Well, why not borrow from the Chinese New Year for ours?

An image of a 10th century tea offering, found in a tomb in Hebei, China.   Image from TeaGuardian.com

An image of a 10th century tea offering, found in a tomb in Hebei, China. Image from TeaGuardian.com

According to the Tea Guardian, a website whose mission is to promote fine tea as a gourmet habit, an offering of tea is a gesture of respect and gratitude.   Therefore, on New Years in China, children would offer to the elders of the family a cup of sweetened tea, made sweeter by candied fruits and vegetables placed at the bottom of the cup (keep in mind, different fruits and vegetables symbolize different things!).   This was done with great care, with the handle facing the right of the person receiving the offering and the left of the person offering.   The child holds the saucer with both hands as the elder takes the cup by the handle with one hand and the saucer with the other, and sips the tea while listening to child offer well wishes for the upcoming year.

The person offering does not leave empty-handed, though.   The elder, after hearing the well wishes, gives the child a red packet and offers wishes in return.   At one point, the red packets use to hold the wishes, but now they tend to hold trinkets and monetary gifts.

So, this New Years, after making all the noise, the chatter, the clinks, and the mess, offer your elder a cup of sweetened tea and wish them the best for this sure-to-be-wonderful new year.   Start a new tradition that not only celebrates tea, but also celebrates gratitude and the wisdom of years.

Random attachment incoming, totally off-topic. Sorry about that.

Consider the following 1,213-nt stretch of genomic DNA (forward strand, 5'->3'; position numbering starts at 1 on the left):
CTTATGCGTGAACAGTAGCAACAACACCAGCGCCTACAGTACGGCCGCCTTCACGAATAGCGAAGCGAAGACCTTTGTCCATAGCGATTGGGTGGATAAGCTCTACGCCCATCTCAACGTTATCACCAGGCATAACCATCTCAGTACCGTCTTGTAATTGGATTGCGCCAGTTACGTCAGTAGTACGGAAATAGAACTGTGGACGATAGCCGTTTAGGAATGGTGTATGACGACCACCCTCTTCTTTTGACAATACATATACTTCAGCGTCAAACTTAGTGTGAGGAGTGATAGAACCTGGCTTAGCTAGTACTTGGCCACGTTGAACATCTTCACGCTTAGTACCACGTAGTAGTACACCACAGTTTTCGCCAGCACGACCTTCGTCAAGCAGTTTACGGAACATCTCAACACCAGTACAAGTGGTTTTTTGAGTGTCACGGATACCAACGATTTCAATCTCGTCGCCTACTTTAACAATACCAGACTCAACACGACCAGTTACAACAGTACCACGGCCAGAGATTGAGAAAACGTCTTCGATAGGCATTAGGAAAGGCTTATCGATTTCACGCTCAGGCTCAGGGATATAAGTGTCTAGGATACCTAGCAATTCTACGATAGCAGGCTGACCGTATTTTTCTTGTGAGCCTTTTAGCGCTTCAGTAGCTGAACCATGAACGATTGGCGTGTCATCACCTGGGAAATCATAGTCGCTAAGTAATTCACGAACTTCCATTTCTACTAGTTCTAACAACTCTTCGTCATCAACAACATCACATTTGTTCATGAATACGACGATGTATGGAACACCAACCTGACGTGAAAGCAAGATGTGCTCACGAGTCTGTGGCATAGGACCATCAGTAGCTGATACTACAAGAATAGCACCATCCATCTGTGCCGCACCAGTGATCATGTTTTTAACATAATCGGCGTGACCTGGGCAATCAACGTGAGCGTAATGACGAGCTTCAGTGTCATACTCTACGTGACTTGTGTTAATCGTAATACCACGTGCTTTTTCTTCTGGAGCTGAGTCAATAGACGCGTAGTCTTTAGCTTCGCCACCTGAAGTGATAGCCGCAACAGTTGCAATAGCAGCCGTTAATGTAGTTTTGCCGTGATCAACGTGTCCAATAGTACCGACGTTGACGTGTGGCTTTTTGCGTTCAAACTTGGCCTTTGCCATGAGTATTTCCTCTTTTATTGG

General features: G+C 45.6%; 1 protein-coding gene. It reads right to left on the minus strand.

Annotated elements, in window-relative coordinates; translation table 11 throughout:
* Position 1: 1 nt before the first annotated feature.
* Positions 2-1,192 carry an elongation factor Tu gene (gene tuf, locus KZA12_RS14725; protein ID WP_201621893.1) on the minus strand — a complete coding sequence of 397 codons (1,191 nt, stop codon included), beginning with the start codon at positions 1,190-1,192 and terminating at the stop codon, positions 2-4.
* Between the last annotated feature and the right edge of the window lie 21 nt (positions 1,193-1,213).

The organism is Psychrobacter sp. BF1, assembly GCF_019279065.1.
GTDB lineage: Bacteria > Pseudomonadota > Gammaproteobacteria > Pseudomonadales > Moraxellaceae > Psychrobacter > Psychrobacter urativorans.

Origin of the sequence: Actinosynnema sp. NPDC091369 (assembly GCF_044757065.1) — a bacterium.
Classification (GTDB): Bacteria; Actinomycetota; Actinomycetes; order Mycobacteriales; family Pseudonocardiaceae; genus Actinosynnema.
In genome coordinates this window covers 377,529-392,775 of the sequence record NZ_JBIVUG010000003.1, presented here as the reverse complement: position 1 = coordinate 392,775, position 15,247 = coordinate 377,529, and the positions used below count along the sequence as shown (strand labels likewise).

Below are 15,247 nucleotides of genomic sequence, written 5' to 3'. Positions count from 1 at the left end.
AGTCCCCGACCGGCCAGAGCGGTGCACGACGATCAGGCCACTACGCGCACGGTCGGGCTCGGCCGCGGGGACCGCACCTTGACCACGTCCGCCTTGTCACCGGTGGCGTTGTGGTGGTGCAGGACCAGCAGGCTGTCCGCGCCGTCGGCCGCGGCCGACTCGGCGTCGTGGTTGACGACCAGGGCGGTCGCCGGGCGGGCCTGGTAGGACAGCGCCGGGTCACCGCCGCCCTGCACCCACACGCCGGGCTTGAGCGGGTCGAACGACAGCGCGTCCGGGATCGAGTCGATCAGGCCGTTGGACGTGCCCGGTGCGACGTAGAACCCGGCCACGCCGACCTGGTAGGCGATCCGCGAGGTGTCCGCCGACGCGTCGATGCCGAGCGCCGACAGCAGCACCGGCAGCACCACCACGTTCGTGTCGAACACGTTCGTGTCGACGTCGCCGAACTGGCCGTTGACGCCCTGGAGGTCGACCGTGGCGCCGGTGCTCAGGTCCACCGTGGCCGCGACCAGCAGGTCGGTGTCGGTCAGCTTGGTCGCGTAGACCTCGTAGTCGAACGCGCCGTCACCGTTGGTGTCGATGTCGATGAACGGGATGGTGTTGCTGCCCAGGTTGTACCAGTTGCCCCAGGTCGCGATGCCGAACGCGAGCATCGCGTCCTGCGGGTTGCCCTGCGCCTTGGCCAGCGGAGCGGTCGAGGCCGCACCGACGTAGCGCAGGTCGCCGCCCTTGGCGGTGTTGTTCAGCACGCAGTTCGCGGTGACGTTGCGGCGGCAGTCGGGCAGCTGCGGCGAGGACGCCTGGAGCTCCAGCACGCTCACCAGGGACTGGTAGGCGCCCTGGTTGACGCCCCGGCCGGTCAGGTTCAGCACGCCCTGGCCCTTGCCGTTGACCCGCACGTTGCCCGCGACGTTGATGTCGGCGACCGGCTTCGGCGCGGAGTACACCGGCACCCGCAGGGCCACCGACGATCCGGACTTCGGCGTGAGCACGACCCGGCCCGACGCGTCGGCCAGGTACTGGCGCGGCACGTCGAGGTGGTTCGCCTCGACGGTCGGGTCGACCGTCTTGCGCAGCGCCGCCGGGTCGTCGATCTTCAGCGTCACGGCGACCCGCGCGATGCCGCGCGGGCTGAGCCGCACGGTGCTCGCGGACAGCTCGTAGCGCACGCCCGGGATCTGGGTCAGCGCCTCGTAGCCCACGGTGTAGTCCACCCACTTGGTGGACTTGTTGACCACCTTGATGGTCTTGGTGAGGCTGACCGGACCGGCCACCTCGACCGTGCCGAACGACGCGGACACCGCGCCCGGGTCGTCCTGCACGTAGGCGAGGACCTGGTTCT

A Virtual Trip to The Charleston Tea Plantation

Correct me if I’m wrong, but my personal impression of tea in America is that people tend to reach for the coffee pot before they reach for the tea kettle.   While tea is boasted to have numerous health benefits, something about the addictive coffee still has people hooked on the beverage here in the USA.

However, even with all its coffee obsessions, specialty stores boasting coffee and elaborate contraptions to brew a cup o’ joe, America still has only one place where there are coffee plantations – Hawaii.

While tea cannot boat more than one tea plantation either, it does get you to think, no?

So we’re going to take a virtual tour of this tea plantation and what it is that makes this particular one special – The Charleston Tea Plantation in Wadmalaws Island, South Carolina.

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The Wadmalaws Island, approximately 10 miles long and 6 miles wide, was established in mid-June 1666 when Captain Robert Sanford and the crew of the Berkeley Bay landed on Rockville, South Carolina.   The land is generally viewed as being the most untainted, its only connection to the mainland a bridge that crosses over Church Creek.

The plantation was formally established in 1987.   The soil is sandy, the climate sub-tropical, and an average rainfall at a whopping 52 inches per year, the island is perfect for growing tea with over 320 varieties on the full 127 acres.   Their tea plants are used to grow American green and black teas in particular.   Though technically, the tea leaf can manufacture Oolong, white tea, etc, the company has been so busy with their green and black teas that the company decided to focus on those two.   Since the land cannot be commercially developed, it is a picturesque island that has still remained untouched.

Climbing Onto The Tour Trolley

Climbing Onto The Tour Trolley